State should make transit agencies whole
Posted April 05, 2017 in Press Releases
Policy Matters testifies before House Finance Committee
Ohio’s 61 public transit agencies badly need a boost from the state. Governor Kasich’s 2018-2019 budget increases funding for transit by $10 million. But by 2019, changes to the state sales tax base essentially offset the state’s $40 million investment in public transportation.
Due to federal requirements, Ohio removed Medicaid managed care organizations (MCOs) from the state sales tax base. Many local transit agencies and county governments piggyback on the state sales tax base. With the removal of MCOs, transit agencies stand to lose nearly $40 million by 2019.
Today Policy Matters Ohio Consultant Jack Shaner submitted testimony to the House Finance Committee. He pointed out that the state found a way to make itself whole, but left transit agencies and counties out of the fix.
“The new tax has been presented as a done deal because it meets federal approval, but legislators have not been given the opportunity to analyze how it might be configured to replace the old tax more completely,” he said. “We call for an open and transparent analysis and a replacement tax that holds public transit and counties harmless.”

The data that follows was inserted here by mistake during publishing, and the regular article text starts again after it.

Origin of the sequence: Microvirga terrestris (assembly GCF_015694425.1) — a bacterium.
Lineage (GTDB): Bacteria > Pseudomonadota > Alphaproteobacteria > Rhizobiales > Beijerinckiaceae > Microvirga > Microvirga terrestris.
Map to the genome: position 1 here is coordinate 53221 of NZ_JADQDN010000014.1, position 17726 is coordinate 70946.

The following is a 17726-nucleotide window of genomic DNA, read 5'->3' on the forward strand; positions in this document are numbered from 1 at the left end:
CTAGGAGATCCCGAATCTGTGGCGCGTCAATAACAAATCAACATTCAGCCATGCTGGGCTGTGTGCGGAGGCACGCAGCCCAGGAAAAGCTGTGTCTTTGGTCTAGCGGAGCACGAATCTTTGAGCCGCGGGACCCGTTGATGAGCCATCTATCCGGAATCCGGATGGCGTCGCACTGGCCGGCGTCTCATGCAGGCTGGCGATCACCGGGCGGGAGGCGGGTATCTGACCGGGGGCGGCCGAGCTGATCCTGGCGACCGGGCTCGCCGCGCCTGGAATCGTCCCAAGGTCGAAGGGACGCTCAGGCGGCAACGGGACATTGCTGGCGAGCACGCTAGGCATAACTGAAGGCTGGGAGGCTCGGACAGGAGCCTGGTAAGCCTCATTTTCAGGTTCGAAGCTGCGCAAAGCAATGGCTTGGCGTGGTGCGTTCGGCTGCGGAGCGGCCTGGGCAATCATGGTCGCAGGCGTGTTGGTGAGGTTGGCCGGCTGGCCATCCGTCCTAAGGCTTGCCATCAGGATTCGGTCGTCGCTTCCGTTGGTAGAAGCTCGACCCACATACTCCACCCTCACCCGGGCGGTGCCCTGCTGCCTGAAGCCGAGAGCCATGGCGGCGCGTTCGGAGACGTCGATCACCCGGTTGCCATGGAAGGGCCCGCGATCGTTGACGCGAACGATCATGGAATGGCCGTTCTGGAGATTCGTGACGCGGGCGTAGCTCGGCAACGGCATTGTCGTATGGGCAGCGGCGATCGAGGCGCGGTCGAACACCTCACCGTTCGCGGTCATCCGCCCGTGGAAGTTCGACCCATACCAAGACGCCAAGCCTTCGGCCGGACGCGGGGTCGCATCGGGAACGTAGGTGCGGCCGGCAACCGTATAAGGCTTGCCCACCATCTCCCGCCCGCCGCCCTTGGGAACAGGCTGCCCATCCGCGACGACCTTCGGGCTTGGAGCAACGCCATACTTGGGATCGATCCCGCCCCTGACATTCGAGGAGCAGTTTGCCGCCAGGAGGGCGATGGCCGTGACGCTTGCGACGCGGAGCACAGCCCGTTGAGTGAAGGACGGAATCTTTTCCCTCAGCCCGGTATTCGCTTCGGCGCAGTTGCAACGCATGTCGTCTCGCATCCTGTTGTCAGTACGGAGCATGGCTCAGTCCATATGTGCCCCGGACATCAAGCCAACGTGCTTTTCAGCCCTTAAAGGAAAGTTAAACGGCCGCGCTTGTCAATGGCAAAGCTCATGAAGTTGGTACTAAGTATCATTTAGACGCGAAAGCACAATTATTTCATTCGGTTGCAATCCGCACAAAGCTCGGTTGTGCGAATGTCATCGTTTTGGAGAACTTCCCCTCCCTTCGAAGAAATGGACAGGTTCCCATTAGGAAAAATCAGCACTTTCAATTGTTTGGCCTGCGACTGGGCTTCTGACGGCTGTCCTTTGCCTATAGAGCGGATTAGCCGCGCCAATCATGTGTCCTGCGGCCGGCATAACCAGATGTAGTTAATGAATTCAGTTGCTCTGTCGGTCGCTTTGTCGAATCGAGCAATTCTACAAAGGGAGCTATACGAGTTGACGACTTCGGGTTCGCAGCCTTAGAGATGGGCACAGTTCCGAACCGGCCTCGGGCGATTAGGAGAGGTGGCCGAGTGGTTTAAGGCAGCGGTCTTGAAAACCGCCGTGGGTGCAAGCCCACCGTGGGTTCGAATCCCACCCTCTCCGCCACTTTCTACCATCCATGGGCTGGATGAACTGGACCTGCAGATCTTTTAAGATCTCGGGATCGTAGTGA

Policy Matters called for an additional $25 million in General Revenue Fund dollars to be used as matching funds so transit agencies and smaller cities and rural areas can capture federal capital dollars to restore and expand their fleets and services. Shaner said the state could generate revenue by eliminating some of Ohio’s $9 billion in tax expenditures. Governor Kasich proposes the elimination of several tax breaks in the executive budget for 2018 and2019 and suggested chopping even more in the budget for 2016 and 2017.
“Ohio needs a 21st Century transportation system that includes roads and highways but also includes public transit, passenger and freight rail, and walkable, bikeable streets,” Shaner said. “Funding that could make this possible has been eroded over time, and is further reduced by the end of this biennium.”